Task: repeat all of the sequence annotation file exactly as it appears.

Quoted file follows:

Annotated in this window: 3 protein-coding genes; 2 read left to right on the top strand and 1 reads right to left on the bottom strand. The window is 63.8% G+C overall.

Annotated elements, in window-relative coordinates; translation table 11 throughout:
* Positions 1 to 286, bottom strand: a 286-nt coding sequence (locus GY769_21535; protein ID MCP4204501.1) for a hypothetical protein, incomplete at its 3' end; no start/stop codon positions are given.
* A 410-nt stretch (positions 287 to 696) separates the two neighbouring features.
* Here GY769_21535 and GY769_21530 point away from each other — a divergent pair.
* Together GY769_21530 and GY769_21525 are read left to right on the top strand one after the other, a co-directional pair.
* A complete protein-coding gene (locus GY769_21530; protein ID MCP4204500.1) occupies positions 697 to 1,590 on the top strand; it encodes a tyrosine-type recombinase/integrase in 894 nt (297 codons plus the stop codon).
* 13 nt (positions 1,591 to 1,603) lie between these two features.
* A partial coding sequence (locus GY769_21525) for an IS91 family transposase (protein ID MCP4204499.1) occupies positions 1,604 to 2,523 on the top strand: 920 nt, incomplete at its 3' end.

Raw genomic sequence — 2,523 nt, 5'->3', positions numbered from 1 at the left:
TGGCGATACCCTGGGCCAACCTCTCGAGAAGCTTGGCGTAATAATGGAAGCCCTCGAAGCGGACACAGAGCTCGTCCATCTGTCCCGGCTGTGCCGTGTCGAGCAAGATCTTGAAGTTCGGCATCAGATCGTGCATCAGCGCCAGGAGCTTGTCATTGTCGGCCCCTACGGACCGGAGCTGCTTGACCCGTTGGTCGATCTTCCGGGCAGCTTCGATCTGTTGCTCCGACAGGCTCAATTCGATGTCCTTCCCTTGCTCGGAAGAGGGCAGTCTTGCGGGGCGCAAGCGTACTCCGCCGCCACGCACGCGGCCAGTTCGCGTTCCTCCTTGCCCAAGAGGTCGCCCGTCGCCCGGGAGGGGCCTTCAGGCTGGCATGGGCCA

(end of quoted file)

Annotated in this window: 3 protein-coding genes; 2 read left to right on the top strand and 1 reads right to left on the bottom strand. The window is 63.8% G+C overall.

Annotated elements, in window-relative coordinates; translation table 11 throughout:
* Positions 1 to 286, bottom strand: a 286-nt coding sequence (locus GY769_21535; protein ID MCP4204501.1) for a hypothetical protein, incomplete at its 3' end; no start/stop codon positions are given.
* A 410-nt stretch (positions 287 to 696) separates the two neighbouring features.
* Here GY769_21535 and GY769_21530 point away from each other — a divergent pair.
* Together GY769_21530 and GY769_21525 are read left to right on the top strand one after the other, a co-directional pair.
* A complete protein-coding gene (locus GY769_21530; protein ID MCP4204500.1) occupies positions 697 to 1,590 on the top strand; it encodes a tyrosine-type recombinase/integrase in 894 nt (297 codons plus the stop codon).
* 13 nt (positions 1,591 to 1,603) lie between these two features.
* A partial coding sequence (locus GY769_21525) for an IS91 family transposase (protein ID MCP4204499.1) occupies positions 1,604 to 2,523 on the top strand: 920 nt, incomplete at its 3' end.

Raw genomic sequence — 2,523 nt, 5'->3', positions numbered from 1 at the left:
TGGCGATACCCTGGGCCAACCTCTCGAGAAGCTTGGCGTAATAATGGAAGCCCTCGAAGCGGACACAGAGCTCGTCCATCTGTCCCGGCTGTGCCGTGTCGAGCAAGATCTTGAAGTTCGGCATCAGATCGTGCATCAGCGCCAGGAGCTTGTCATTGTCGGCCCCTACGGACCGGAGCTGCTTGACCCGTTGGTCGATCTTCCGGGCAGCTTCGATCTGTTGCTCCGACAGGCTCAATTCGATGTCCTTCCCTTGCTCGGAAGAGGGCAGTCTTGCGGGGCGCAAGCGTACTCCGCCGCCACGCACGCGGCCAGTTCGCGTTCCTCCTTGCCCAAGAGGTCGCCCGTCGCCCGGGAGGGGCCTTCAGGCTGGCATGGGCCA